British actress Olivia Williams with sabre fish.
It is common enough, and true, to say that what happens in Egypt as it stumbles through its political dawn or dusk — you cannot tell which at this point — matters to all Arabs. With 85 million people, the nation accounts for a quarter of the Arab world. So the Arab Spring is at stake. And yes, Egyptians will do much to define it.
But what is at issue in the Middle East — in Egypt, but also in Turkey, in Iran, and elsewhere — is larger than many of us seem to recognize. It is not just the Arab Spring, full of promise as it remains, that we have to think about when news arrives from Cairo, or Istanbul, or somewhere in the Persian Gulf. The Middle East’s discord matters to all of us.
How so, you ask.
Well, not to get too airy, but what we witness in the Middle East now is going to tell us a lot about what kind of century we have on our hands. It is the turning of history’s wheel. It is what will happen, with variants, wherever there are people who are un-modern and want to become modern — which is to say, people almost everywhere. Becoming modern is the project of our time. And too few of us are ready to accept it as such.
Have you ever wondered why so many non-Western people harbor such visceral dislike of Western nations, and almost always the United States more than any other? The standard answer, never more clearly articulated than after the Sept. 11 attacks, is that these people envy us. “They hate our freedoms,” George W. Bush advised. “They want our stuff,” a columnist wrote (only half in jest, sadly). They aspire to be “just like us,” as an older formulation has it.
Utterances such as these are versions of what the scholars used to call “modernization theory,” an ideological swamp it is best not to wade far into. The thesis is that to modernize one must Westernize. If you want to progress, you have to progress the way we Westerners progressed, because we invented “progress” and “the modern” and other such things.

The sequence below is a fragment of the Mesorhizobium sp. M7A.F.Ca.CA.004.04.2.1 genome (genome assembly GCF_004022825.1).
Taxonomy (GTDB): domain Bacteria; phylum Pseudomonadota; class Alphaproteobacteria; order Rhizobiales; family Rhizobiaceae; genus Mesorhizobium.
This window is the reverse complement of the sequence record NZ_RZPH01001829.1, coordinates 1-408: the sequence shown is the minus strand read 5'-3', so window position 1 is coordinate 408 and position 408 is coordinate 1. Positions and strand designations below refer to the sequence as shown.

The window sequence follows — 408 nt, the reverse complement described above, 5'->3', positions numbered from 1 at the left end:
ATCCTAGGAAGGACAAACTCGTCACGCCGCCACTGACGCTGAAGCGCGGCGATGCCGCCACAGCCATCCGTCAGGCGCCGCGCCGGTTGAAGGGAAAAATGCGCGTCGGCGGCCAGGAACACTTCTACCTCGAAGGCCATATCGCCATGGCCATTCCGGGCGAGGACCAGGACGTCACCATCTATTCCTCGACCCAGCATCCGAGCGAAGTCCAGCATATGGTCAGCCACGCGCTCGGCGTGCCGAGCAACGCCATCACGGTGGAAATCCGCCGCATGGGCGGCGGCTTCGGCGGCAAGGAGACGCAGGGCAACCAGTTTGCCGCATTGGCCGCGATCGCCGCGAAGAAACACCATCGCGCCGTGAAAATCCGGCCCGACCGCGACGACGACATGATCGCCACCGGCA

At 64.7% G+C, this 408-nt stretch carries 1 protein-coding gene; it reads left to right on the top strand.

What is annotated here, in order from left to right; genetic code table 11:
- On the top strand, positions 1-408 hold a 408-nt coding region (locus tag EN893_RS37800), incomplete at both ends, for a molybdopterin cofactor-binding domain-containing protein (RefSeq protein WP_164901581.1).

Modernization theory was a Cold War construct, and it held for a time. Postwar Japan is a noted example, which is why Japan today is so wrenchingly confused as to what it is and what it is supposed to do. Some of Europe’s former colonies, achieving independence in the Cold War decades, tried it on, too — usually to no brilliant result.
Two problems now linger. One is that too many Westerners, especially those who determine foreign policies, still accept this rubbish as a given. The other is that Westernized elites in emerging countries — Egypt and Turkey are glow-in-the-dark examples, but there are numerous others — buy into the same thinking, and so are unwilling to accept the aspirations of their own majorities.
Here is the rub, the task, the thing that needs to be grasped: Modernization has to be separated from Westernization if it is going to occur constructively from here on out. Making the two equivalent is a 500-year-old habit among Westerners, begun when Vasco da Gama landed in India in 1498. My candidate for the greatest distinction of our time is that people will be able to become modern while keeping their own cultures, traditions, histories, values and so on.
Can we explain the fate of Egypt’s Mohamed Morsi in any other context? A year ago the secularized elite despised the army and all the gore and repression it stood for. These same people now embrace the army because it removed from office a properly elected president who happens to be Islamic. This week the Army gave them what they apparently wanted: a new cabinet of 34, with not one member of an Islamic party in it.